An Italian Canadian
is a Canadian of Italian descent or heritage. According to the 2006
census of Canada, 1,445,335 Canadians (4.6% of total population)
consider themselves to be of Italian origin. The Italian-Canadian
population climbed by more than 12% and half (over 700,000) have
combined Italian origins along with another ethnic group, mostly
other European ethnic groups. Altogether, Italians continue to be
the 5th largest ethnic group in Canada after British and Irish
origins, French origin and German origin.
Since the turn of the century,
Italians have immigrated to the Americas in search of opportunities
to better their quality of life. Since the days of Giovanni Caboto's
voyage in 1497, millions of Italians have settled here.
Between 1876 and
1915 for example, more than seven million Italians immigrated. While
the United States proved to be the destination of choice by the
majority of these people, Argentina, Brazil and Canada were not far
behind. By 1910, the Italian population in Toronto grew and became
more permanent in the neighborhood's known as "Little Italy".
Italian immigrants used their agricultural skills, knowledge of
fruits and vegetables to established themselves in the food
wholesale and retail sector. As the people became more settled, many
sent for their wives and family from Italy. By 1921 the female
Italian population in Toronto was only slightly less than that of
the male population.
During the 1920s
and 30's the flow of immigration was significantly reduced due to
government policies stemming from social, economic and political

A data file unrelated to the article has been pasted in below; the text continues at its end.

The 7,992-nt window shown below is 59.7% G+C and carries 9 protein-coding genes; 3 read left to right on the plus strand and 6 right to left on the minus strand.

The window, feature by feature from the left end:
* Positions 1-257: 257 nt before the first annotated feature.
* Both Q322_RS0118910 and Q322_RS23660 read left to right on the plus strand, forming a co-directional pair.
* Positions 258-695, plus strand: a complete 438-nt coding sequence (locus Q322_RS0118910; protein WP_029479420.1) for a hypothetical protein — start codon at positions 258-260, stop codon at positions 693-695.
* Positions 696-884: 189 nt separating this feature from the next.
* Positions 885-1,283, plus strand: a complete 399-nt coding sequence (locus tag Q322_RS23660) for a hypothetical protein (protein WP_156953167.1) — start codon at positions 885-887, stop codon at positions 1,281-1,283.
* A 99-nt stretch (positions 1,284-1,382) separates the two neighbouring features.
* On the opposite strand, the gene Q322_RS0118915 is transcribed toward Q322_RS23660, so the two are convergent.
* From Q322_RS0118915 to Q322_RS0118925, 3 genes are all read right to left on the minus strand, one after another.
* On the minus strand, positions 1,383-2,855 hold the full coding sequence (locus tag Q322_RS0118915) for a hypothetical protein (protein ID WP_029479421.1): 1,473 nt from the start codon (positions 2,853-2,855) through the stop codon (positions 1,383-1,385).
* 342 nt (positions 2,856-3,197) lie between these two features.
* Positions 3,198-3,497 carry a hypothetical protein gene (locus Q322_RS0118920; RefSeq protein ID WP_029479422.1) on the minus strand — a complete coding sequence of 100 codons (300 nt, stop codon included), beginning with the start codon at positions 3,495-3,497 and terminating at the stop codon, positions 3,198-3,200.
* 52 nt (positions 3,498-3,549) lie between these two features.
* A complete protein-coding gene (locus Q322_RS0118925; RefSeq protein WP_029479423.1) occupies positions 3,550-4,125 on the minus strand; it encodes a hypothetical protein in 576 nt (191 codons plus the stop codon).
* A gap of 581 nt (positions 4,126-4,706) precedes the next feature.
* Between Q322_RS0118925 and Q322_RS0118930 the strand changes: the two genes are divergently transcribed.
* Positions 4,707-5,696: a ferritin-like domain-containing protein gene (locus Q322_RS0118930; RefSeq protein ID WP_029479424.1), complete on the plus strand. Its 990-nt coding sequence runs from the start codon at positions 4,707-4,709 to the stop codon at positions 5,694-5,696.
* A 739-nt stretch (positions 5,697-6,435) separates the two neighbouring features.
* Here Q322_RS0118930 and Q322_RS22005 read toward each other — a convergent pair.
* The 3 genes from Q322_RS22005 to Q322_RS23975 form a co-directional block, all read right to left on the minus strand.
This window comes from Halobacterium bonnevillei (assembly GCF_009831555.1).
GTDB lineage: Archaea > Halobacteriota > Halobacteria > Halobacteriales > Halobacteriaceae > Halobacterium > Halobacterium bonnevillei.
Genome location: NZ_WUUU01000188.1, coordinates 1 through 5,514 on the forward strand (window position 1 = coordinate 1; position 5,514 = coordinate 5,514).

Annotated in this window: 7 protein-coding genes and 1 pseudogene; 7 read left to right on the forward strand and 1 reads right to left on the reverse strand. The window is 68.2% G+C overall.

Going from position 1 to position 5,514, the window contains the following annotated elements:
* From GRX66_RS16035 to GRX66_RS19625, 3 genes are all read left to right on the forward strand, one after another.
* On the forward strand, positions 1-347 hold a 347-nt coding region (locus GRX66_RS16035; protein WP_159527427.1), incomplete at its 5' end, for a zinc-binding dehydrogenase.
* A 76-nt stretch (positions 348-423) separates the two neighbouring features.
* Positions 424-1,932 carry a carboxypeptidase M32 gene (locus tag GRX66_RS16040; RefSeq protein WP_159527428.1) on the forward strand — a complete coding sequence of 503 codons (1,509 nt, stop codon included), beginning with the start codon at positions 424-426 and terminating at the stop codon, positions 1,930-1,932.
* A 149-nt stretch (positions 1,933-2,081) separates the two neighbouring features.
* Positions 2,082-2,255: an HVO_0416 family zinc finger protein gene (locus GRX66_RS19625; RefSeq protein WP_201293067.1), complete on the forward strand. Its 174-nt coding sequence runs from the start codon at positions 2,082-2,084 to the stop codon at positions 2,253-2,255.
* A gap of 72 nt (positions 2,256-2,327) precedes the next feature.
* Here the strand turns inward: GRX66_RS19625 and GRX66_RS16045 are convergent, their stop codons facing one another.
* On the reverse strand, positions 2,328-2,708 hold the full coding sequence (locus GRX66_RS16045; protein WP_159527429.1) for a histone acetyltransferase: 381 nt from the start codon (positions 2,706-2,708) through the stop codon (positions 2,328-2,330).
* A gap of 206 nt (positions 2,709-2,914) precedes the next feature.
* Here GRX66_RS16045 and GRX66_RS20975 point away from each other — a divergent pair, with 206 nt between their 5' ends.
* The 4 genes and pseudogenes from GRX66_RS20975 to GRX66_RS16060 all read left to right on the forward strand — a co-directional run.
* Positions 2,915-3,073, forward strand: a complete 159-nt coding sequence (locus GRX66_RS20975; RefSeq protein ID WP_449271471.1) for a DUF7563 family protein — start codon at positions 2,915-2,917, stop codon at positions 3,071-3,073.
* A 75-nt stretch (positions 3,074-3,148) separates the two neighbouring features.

realities of the day. Between 1946 and 1983 it is estimated that
433,159 to 507,057 Italians came to Canada. Of these, 70 per cent
came from southern Italy, 12 per cent from central and 18 per cent
from the north. By the late 1980s several generations of Italian
Canadians, numbering approximately 500,000 people, made the greater
Toronto area, their permanent home of choice.
The world these
immigrants found was indeed different but in contrast, full of
opportunity. Today we all live and share in the society they helped
to shape and create. Brick by brick, these people helped to build
the physical structure, develop the social fabric and create the
economic environment we all enjoy. With the use of local social
clubs and associations, Italian radio, Italian newspaper, and
community centers, they protected and promoted their heritage and
As for today's
generation, they too continue to contribute and influence all
sectors of society. Whether it is the building or development
industry, the legal, political, social, education, health, the
trades, or other professions, their determination to succeed despite
the prevailing challenges, is very much alive and well. A much
improved quality of life and opportunities in reaching one's full
potential, is indeed the legacy our early Italian pioneers leave the
present and future generations. For this we are eternally grateful.
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